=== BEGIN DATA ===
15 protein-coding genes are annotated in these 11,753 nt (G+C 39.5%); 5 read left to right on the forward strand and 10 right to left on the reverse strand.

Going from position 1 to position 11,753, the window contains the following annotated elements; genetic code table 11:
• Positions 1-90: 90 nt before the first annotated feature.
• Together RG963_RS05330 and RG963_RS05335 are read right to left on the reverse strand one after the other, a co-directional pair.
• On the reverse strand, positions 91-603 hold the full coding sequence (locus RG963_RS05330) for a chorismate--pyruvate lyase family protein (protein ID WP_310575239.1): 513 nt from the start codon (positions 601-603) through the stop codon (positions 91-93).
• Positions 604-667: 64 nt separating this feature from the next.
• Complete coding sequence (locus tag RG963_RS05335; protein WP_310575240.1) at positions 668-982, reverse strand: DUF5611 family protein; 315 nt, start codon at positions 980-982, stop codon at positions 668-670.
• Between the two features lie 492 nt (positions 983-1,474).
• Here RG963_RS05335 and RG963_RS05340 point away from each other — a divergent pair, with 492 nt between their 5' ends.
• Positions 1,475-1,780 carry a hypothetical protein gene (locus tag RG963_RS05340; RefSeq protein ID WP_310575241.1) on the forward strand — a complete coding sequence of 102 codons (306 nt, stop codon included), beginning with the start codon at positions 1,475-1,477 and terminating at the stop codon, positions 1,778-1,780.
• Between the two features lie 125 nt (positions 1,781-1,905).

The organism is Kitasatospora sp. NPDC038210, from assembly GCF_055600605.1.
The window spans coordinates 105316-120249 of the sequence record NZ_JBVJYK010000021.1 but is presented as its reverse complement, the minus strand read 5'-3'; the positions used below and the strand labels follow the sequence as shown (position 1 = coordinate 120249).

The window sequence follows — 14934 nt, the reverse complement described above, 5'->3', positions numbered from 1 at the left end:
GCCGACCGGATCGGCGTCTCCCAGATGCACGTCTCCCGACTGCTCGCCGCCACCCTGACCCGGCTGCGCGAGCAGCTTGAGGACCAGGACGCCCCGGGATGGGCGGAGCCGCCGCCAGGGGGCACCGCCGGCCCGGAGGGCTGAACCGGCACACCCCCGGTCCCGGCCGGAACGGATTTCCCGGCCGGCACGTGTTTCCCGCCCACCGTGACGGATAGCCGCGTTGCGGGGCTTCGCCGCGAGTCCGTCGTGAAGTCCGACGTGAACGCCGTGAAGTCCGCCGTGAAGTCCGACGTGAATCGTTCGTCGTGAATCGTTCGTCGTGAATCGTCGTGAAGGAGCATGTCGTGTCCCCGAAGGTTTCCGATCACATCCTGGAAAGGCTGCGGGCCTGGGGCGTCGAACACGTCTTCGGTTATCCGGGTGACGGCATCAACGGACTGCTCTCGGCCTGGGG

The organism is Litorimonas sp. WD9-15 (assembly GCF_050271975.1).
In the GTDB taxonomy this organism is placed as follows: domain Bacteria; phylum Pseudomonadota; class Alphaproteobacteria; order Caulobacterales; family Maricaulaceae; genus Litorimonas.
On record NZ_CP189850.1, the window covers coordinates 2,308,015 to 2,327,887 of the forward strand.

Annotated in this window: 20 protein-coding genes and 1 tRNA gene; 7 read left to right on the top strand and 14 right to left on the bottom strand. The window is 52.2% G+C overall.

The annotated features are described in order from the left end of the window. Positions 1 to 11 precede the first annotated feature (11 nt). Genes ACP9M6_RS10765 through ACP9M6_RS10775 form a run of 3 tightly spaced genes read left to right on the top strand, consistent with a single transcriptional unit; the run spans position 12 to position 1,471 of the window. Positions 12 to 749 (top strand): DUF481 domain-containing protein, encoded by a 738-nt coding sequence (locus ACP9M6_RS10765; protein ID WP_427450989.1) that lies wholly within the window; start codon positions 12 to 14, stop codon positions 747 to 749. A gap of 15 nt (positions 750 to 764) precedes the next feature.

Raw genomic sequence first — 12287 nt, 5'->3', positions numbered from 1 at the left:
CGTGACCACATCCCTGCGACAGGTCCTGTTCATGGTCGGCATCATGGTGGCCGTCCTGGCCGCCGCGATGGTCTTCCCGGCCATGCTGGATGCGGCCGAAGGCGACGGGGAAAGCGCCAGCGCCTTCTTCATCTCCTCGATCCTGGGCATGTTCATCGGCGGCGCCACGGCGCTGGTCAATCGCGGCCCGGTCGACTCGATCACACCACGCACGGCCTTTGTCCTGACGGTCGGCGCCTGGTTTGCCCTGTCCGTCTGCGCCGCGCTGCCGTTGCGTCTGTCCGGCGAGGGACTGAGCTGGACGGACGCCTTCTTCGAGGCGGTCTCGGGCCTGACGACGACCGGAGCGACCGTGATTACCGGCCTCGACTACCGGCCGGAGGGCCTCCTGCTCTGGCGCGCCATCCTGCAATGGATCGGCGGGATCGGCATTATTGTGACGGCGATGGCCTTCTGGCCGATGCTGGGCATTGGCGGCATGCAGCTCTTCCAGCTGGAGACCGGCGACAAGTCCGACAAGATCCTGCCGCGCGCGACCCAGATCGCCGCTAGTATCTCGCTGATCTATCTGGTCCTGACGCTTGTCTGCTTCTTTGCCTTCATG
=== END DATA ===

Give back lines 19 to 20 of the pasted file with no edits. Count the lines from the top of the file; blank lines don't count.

Annotated in this window: 20 protein-coding genes and 1 tRNA gene; 7 read left to right on the top strand and 14 right to left on the bottom strand. The window is 52.2% G+C overall.

The annotated features are described in order from the left end of the window. Positions 1 to 11 precede the first annotated feature (11 nt). Genes ACP9M6_RS10765 through ACP9M6_RS10775 form a run of 3 tightly spaced genes read left to right on the top strand, consistent with a single transcriptional unit; the run spans position 12 to position 1,471 of the window. Positions 12 to 749 (top strand): DUF481 domain-containing protein, encoded by a 738-nt coding sequence (locus ACP9M6_RS10765; protein ID WP_427450989.1) that lies wholly within the window; start codon positions 12 to 14, stop codon positions 747 to 749. A gap of 15 nt (positions 750 to 764) precedes the next feature.